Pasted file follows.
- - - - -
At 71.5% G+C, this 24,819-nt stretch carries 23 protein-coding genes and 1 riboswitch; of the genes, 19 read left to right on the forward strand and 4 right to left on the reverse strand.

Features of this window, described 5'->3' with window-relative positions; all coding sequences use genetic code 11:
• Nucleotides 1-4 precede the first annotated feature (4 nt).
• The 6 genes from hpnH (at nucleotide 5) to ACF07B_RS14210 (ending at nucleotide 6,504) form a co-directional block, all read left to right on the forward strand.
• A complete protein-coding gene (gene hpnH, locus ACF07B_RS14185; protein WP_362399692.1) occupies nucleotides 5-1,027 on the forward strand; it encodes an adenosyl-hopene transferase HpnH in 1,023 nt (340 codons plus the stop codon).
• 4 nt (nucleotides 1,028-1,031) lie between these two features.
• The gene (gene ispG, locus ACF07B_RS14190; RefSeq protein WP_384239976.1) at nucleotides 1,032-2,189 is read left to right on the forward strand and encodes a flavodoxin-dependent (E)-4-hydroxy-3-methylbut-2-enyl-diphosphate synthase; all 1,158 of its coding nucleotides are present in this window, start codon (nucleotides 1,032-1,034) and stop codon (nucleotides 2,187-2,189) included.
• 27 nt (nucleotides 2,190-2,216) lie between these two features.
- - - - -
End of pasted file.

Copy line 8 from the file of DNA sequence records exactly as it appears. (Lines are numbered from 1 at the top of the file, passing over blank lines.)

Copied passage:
• 27 nt (nucleotides 2,190-2,216) lie between these two features.